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Re: bug-bash Digest, Vol 218, Issue 13

From: n952162
Subject: Re: bug-bash Digest, Vol 218, Issue 13
Date: Tue, 12 Jan 2021 10:31:02 +0100
User-agent: Mozilla/5.0 (X11; Linux x86_64; rv:78.0) Gecko/20100101 Thunderbird/78.6.0

On 1/10/21 6:00 PM, bug-bash-request@gnu.org wrote:
Message: 3
Date: Sun, 10 Jan 2021 16:49:50 +0100
From: Ángel <angel@16bits.net>
To: bug-bash@gnu.org
Subject: Re: non-executable files in $PATH cause errors
Content-Type: text/plain; charset="ISO-8859-15"

On 2021-01-10 at 08:52 +0100, n952162 wrote:

I consider it a bug that bash (and its hash functionality) includes
non-executable files in its execution look-up and then (inevitably)
simply reports an error, because its such files aren't executable.

Perhaps it's there to support PATH look up for arguments to the bash
command. That would also be a bug. Why should it be okay to execute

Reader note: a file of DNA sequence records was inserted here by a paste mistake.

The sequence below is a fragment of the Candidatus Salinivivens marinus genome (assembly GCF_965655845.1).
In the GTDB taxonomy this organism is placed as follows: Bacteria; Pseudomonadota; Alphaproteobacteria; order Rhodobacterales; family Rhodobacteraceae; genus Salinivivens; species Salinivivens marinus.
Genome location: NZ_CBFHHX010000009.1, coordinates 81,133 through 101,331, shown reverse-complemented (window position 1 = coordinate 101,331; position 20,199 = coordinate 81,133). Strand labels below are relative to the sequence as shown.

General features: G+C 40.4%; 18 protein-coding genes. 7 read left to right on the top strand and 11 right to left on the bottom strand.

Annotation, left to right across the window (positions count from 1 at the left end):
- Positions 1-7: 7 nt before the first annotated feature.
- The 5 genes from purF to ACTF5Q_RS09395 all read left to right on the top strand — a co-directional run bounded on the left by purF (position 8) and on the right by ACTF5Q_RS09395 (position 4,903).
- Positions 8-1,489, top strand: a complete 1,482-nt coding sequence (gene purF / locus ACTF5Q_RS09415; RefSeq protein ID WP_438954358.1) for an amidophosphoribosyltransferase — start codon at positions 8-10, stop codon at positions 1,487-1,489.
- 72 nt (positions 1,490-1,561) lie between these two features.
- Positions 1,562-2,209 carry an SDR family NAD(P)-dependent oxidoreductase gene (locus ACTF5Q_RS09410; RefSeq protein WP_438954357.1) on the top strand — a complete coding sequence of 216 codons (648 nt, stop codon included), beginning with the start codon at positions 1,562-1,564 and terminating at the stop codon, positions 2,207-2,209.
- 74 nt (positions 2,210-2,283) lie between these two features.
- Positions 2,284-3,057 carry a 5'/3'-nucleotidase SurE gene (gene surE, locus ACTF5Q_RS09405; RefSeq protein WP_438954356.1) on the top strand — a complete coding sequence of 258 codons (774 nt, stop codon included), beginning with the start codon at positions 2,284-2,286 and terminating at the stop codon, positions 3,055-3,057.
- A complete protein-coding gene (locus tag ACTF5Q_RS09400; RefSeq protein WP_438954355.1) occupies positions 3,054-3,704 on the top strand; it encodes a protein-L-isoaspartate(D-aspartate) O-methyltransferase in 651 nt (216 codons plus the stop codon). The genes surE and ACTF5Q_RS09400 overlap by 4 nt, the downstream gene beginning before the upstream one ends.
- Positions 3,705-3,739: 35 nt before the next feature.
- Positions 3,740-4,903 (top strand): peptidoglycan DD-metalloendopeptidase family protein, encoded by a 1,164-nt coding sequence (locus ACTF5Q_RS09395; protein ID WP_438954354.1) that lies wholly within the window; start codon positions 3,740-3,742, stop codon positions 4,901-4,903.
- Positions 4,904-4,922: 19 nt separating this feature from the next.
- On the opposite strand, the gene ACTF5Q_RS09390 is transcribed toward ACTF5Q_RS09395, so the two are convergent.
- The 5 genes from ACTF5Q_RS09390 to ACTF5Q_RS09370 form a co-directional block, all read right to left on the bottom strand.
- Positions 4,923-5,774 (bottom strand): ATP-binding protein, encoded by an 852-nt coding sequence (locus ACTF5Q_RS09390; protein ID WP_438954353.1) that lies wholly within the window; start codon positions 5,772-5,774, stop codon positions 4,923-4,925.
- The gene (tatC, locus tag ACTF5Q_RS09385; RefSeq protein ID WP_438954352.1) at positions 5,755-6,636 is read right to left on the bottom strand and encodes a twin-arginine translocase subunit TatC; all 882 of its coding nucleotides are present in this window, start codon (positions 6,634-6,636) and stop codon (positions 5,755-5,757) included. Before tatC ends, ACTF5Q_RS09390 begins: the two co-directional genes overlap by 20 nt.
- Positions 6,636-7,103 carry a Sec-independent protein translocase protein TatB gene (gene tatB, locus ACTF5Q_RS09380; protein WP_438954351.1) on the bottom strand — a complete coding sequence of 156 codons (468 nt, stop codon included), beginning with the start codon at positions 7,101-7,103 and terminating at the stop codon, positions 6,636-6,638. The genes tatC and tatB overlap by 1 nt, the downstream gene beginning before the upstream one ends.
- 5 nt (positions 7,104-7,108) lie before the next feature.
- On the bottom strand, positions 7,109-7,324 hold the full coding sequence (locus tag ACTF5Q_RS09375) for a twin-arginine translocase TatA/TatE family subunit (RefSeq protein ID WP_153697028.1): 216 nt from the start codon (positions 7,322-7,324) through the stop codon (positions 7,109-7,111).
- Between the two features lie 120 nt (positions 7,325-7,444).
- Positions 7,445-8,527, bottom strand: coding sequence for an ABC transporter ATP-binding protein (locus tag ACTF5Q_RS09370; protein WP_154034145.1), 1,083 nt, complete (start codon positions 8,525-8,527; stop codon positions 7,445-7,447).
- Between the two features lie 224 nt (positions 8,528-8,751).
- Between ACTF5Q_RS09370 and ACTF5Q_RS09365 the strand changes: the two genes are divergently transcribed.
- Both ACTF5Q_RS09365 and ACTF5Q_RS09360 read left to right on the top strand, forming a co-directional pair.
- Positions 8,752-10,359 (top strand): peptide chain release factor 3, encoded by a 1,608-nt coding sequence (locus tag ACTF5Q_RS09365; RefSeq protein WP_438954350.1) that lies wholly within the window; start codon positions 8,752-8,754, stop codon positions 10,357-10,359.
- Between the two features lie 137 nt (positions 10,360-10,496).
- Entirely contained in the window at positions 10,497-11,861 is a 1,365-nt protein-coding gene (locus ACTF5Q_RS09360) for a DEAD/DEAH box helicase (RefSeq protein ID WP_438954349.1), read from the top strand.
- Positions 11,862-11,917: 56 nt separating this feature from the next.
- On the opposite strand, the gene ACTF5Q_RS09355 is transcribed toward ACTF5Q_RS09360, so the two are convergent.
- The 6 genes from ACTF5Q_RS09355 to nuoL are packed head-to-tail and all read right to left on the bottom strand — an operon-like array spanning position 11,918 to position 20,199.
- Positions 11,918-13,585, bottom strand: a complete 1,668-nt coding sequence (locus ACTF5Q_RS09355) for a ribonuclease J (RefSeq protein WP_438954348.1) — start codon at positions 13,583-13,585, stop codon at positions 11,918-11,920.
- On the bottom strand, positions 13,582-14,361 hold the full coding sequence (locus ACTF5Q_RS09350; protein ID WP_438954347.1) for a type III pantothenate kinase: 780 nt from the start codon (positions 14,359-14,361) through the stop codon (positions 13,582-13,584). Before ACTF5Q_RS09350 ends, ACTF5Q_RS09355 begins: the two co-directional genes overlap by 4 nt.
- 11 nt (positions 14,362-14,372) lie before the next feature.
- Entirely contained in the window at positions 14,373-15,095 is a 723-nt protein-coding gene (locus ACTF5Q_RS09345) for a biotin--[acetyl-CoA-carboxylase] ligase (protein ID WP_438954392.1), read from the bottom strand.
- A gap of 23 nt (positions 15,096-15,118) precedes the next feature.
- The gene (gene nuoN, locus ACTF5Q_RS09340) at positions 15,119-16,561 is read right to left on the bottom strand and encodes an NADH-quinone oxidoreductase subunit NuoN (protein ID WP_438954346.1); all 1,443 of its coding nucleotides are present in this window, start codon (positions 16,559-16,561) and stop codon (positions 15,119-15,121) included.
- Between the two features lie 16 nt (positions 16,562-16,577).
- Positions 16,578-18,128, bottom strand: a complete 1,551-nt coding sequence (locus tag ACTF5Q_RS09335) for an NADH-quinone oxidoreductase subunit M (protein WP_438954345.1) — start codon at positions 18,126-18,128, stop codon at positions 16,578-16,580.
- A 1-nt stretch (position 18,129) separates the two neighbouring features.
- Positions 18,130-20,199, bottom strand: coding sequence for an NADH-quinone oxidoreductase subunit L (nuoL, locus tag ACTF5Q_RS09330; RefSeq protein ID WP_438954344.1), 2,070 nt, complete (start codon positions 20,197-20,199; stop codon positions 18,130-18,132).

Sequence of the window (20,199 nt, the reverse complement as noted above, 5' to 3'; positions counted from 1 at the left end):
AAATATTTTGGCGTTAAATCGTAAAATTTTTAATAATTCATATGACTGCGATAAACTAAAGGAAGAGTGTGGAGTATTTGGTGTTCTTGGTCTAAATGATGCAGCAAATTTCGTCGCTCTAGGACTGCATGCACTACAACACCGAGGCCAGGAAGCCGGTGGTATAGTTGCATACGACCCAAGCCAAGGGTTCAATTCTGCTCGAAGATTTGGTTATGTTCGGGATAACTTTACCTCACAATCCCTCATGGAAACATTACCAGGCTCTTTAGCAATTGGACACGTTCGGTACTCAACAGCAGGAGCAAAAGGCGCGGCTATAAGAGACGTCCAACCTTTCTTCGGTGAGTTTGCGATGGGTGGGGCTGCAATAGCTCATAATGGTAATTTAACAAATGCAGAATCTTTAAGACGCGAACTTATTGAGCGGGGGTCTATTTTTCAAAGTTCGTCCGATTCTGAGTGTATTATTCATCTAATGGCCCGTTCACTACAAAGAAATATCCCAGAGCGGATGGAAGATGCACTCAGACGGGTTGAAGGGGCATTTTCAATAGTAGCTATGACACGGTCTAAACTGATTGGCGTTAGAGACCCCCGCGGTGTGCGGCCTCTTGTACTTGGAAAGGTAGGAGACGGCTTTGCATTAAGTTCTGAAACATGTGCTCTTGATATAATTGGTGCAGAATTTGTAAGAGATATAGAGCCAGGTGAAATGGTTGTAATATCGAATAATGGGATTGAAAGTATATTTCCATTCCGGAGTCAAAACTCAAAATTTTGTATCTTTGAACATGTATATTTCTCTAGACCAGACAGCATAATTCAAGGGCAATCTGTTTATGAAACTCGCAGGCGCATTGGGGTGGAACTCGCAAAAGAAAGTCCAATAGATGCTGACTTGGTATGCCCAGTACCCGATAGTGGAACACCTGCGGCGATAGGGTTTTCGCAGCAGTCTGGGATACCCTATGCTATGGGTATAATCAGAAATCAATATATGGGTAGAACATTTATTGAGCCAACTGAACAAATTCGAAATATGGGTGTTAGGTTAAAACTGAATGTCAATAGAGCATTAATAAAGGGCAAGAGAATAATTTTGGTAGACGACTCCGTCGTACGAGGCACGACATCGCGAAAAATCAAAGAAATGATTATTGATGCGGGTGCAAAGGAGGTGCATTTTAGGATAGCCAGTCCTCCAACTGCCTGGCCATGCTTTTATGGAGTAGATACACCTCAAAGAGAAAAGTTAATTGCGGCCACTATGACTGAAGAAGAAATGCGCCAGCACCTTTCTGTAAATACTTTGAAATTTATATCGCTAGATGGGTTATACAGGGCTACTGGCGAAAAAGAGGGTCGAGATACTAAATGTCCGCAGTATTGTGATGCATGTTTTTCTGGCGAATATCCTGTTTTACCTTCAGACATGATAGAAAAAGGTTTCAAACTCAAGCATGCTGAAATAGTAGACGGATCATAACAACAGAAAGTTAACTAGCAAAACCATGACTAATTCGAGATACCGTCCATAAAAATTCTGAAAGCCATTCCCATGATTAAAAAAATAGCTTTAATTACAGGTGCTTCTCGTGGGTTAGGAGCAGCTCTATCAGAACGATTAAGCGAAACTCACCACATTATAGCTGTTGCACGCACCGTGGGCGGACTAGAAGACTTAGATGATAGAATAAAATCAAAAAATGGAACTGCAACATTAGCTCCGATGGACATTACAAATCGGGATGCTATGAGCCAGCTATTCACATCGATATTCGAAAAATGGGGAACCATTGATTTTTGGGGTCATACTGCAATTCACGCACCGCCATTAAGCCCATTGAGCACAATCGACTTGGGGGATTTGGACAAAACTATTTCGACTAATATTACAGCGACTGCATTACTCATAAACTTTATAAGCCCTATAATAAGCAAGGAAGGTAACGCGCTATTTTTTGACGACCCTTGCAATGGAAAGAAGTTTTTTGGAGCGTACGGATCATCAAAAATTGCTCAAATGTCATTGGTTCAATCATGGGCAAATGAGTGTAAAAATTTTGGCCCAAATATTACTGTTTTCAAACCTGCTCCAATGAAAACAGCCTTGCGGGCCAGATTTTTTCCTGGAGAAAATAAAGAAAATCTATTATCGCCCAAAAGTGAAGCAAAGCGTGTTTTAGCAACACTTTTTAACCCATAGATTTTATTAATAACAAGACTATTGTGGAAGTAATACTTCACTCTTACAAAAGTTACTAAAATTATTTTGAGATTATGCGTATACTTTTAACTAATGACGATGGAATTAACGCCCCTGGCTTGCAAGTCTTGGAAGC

non-executable script? Supporting users who are too lazy to chmod a
file ought to be less important than supporting users who want
fine-grain control over what's executable and what's not.

I can't reproduce what you report.

$ mkdir foo bar
$ printf '#!/bin/sh\necho Program "$0"\n' > foo/program
$ printf '#!/bin/sh\necho Program "$0"\n' > bar/program
$ PATH="$PATH:$PWD/foo:$PWD/bar"
$ chmod +x bar/program
$ program

It is executing bar/program, not foo/program which is earlier in the
path, but not executable.

Maybe you just made the earlier program not executable, and the old
path is still being remembered? You should run hash -r after
making executable changes that will make an already-executed command
find a different program in the path (in the example above, making
foo/program executable, or removing again its +x bit).

Best regards

I unfortunately can't reproduce it, either, right now.  I can't remember
if I reconfigured something or was doing something special.  When I
encounter it again, I'll investigate it better.

But here's a bug for you, in readline:

- edit a line

- go to some character

- replace that character with another, using the "r" command.

- cruise further down the line to another character

- hit the "." repeat command

The replace operation will not be executed, but rather the "x" operation.

This has actually improved over the years.  A while back, repeating an
earlier operation like that would get characters tangled up. Now, it
seems at least to be deterministic.

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